Having a gym membership is a luxury. But building an effective garage gym can be realistic.
Being able to start your day early, pack a gym back and jump in the car to drive for a one-hour workout is really nice. The benefits of time and all of the amenities at a big gym can be greatly rewarding.
But news flash. Not everyone can afford a gym membership and not everyone has the time it takes to go to one, let alone time to get the workout in.
That’s why the idea of building a garage gym might be more appealing to most people. Building a garage gym is not difficult and can be extremely useful with the help of a few tools. We’re giving out our best advice on building a simple and effective garage gym. A few things to consider is what kind of workouts you will do, what kind of cardio do you do, and making sure your space is sufficiently organized for the workouts you want to do.
Heavy Weights Vs. Body Weight
Every garage gym consists of some kind of weights and you will need to know what kind of exercises you will be doing in order to know what to get. Are you a heavy lifter or more of a calisthenics person who prefers bodyweight exercises? The gear you will need will obviously vary depending on what you want to do. The typical garage gym will probably have a little bit of both
If you decide to go the heavy weights route then you will need to make sure you purchase weight equipment and have sufficient space for it such as barbells, a bench press, and plates. However, bodyweight exercises might only require a few simple tools and some padded flooring to get you started. Having a hanging bar to do pull ups, dips, and leg raises is another great tool for bodyweight exercises.
Garage Gym inspiration from Chelsea Schuur
The average garage gym will consist of some amount of toys. And we don’t mean kids bikes or cars. Gym toys can be anything that assists you during a workout to help you form or make your workout more challenging. And if you’re too manly to think of them as toys, then fine, we’ll go with tools.
Some good garage gym tools to consider having on hand would be an exercise ball for stability exercises, ab mat to assist with repetitive sit-ups, ab wheels to increase ab workout difficulty, ab rollers for recovery, and anything else one can get their hands on to improve their garage gym.
An adequately equipped garage gym will have some form of lighter weights. These can range from 5 lbs to 50 lbs. Even if that doesn’t sound light to you now, consider your future and how you will increase in strength on a regular basis. These weights can be used in exercises like Romanian deadlifts, curls, presses, and more.
While it is nice having real kettlebells or dumbbells at your disposal, and you might eventually want to purchase a few, you do not have to have them in your garage gym at the start. You can adlib any workout to use any heavy object to get the job done. Some ideas are sealed water jugs, cement filled jugs, bricks, cinder blocks or medicine balls filled with sand. Use your imagination and what you have on hand until you decided to spend money on heavier equipment. There are tons of items you can DIY for your garage gym, in fact, we wrote a blog on our favorite garage gym DIY projects.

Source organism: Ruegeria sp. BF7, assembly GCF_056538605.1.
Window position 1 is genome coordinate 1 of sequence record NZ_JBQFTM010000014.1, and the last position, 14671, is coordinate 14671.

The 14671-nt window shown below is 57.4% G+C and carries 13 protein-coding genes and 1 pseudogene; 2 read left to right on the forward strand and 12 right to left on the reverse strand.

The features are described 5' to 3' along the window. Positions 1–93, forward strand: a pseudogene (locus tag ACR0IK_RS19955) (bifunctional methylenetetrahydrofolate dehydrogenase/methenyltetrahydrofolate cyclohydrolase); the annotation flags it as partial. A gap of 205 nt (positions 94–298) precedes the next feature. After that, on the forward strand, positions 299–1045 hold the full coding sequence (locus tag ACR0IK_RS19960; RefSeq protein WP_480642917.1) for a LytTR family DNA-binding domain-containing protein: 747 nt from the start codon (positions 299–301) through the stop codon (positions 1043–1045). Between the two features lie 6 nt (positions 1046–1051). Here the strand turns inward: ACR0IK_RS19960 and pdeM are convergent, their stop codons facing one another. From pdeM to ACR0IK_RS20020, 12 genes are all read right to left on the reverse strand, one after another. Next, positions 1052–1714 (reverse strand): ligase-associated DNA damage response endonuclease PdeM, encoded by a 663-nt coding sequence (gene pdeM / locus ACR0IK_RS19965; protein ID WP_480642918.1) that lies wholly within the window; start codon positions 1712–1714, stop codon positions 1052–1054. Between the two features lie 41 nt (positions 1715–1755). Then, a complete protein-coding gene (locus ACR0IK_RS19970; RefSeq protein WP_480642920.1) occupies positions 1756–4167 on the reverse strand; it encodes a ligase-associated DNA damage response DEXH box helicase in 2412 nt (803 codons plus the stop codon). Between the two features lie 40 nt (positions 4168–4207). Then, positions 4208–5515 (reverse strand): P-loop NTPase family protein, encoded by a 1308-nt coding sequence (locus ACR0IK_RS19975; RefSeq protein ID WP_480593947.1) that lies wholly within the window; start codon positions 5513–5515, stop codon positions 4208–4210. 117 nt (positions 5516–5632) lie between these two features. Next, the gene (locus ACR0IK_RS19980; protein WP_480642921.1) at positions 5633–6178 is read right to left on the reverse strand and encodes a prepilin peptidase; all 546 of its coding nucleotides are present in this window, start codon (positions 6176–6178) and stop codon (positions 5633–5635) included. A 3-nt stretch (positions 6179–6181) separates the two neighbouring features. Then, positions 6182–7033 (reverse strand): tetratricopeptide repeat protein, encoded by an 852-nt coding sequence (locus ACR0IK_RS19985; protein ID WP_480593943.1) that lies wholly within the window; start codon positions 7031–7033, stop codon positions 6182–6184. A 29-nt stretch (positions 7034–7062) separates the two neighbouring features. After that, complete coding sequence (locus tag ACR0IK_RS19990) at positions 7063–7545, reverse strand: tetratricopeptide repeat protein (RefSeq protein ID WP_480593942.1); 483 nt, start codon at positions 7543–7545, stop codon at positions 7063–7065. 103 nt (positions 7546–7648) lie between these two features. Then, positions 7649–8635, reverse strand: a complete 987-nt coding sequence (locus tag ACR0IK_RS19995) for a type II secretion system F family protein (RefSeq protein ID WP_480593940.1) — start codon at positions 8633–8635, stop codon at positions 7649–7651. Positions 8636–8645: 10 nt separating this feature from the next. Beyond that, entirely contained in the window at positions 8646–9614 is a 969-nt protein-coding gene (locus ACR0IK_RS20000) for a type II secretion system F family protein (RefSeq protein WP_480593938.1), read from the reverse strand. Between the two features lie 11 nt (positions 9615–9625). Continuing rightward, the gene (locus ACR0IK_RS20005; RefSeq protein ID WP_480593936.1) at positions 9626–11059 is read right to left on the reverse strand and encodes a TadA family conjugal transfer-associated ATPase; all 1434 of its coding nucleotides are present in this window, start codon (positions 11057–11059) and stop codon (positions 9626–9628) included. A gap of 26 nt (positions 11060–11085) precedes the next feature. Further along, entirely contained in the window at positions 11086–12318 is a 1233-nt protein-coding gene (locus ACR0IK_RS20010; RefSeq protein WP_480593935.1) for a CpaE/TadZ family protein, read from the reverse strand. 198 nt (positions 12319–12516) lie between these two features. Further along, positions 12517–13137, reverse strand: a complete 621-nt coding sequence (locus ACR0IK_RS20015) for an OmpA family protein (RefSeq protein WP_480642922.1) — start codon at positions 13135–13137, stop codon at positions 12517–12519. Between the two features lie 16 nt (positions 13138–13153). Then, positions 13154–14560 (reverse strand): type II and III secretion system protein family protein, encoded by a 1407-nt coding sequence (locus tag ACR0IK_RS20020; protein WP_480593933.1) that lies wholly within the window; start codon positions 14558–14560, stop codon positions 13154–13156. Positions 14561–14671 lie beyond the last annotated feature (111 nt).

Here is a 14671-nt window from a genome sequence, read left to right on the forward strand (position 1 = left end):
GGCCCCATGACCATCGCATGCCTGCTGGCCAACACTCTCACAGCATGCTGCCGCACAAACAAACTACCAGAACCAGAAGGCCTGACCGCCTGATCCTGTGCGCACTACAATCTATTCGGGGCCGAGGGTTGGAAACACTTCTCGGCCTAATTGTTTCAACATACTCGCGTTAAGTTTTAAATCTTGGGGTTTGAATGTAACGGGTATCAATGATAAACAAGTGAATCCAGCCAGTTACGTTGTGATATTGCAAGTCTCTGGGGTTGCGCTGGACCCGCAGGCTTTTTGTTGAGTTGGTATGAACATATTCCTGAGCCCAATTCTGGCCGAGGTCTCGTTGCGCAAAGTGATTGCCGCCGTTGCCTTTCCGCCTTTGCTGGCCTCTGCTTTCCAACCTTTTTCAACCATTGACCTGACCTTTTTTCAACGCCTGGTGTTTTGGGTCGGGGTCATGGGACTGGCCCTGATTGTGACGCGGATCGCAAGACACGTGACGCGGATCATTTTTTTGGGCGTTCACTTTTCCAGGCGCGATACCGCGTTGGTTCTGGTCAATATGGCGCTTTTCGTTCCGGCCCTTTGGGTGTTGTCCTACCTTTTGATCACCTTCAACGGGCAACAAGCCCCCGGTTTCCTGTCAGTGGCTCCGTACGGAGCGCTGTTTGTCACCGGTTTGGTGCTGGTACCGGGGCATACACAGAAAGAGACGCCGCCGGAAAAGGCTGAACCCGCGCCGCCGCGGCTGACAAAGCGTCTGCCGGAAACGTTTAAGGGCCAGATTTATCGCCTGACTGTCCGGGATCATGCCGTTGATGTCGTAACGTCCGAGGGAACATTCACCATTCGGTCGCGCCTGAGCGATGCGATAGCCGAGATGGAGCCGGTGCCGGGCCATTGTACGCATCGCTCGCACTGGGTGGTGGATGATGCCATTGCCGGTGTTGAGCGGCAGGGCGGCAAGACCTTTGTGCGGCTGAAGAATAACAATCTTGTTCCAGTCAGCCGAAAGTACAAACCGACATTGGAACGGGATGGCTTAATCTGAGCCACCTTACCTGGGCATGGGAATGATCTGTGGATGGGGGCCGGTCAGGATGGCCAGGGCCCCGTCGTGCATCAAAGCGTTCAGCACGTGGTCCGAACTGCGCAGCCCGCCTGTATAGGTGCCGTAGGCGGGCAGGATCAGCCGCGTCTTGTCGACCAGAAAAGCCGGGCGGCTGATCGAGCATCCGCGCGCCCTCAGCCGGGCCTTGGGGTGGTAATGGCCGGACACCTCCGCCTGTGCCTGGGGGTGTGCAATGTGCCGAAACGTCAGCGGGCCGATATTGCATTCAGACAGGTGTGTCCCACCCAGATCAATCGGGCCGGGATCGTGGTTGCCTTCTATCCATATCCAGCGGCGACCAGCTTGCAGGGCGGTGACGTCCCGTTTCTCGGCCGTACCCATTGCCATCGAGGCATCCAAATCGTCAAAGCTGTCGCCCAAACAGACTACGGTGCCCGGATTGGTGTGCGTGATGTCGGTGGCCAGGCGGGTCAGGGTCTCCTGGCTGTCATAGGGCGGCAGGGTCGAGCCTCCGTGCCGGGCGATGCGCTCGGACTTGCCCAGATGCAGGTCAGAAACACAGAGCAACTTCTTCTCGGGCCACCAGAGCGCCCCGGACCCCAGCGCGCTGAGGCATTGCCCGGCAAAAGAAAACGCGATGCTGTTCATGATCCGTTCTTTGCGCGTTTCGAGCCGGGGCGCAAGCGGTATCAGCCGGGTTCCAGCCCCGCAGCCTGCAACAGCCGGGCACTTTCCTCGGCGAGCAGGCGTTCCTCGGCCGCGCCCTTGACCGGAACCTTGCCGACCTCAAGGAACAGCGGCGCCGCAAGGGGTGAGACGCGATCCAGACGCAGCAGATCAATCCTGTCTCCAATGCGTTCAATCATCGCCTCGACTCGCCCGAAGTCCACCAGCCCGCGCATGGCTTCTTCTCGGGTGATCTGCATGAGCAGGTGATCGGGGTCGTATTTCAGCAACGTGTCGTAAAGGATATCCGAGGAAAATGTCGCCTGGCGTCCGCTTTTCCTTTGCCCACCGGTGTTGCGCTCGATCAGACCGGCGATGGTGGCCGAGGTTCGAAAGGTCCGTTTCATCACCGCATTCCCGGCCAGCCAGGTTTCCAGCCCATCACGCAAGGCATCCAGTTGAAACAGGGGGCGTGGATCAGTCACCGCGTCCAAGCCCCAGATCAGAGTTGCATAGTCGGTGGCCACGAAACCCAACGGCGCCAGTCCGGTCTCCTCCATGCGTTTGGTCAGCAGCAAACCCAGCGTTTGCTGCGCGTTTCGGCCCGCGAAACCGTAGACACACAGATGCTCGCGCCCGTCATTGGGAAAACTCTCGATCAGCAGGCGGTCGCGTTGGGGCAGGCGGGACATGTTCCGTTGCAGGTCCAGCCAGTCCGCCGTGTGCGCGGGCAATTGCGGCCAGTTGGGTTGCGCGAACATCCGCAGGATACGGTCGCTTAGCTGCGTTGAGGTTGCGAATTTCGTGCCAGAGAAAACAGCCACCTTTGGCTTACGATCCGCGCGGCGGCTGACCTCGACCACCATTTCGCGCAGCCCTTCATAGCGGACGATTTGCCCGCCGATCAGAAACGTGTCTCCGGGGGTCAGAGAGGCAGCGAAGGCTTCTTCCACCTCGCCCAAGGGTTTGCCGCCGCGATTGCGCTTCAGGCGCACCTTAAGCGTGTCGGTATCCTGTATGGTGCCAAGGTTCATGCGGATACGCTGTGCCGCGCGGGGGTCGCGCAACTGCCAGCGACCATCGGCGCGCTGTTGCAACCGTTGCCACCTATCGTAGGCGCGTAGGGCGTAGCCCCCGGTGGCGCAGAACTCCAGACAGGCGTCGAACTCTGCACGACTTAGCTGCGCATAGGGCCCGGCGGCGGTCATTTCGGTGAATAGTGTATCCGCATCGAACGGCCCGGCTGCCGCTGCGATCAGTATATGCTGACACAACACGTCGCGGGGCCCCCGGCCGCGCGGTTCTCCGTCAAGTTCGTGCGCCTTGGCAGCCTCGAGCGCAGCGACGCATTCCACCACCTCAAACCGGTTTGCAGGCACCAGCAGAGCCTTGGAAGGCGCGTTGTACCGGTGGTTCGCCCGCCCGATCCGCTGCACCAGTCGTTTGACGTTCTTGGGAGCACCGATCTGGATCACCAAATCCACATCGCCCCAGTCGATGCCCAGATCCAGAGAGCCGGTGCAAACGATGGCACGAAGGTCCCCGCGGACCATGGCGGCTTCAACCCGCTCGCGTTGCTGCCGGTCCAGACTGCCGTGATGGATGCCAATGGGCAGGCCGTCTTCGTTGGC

Pro advice from Brandon Campbell Diamond
The great thing about having a garage gym is that you can control your own space. Any well put together garage gym will have sufficient room for cardio or similar fast-paced exercises. If you are a runner, then this is a no-brainer, you just go for a run, but if the weather is bad or you just hate running then you will need cardio space in your garage gym.
Typically an 8 x 8 foot cleared space is good enough for most exercises such as jumping rope, jumping jacks, and burpees. If you don’t have enough space, then make sure your garage gym equipment is moveable and can be pushed easily out of the way when needed.
The key to having a usable, functioning garage gym is keeping it organized. Your space might be limited but it doesn’t have to be limiting. Use your walls to put in shelves to keep your gear organizes, and use even the ceiling and hooks to hang what you can. If hanging a bunch of new shelves isn’t an option then you can use storage bins to keep track of your gear.
Part of an organized garage gym is making sure all of your equipment goes back to its home when you are finished with it so it is easily retrieved during your next workout. It also means you won’t trip over gear you’ve left out, and the dog won’t get a chance to chew up your new speed jump rope. Make sure everything has a place to go when not in use and it’s your responsibility to put it back.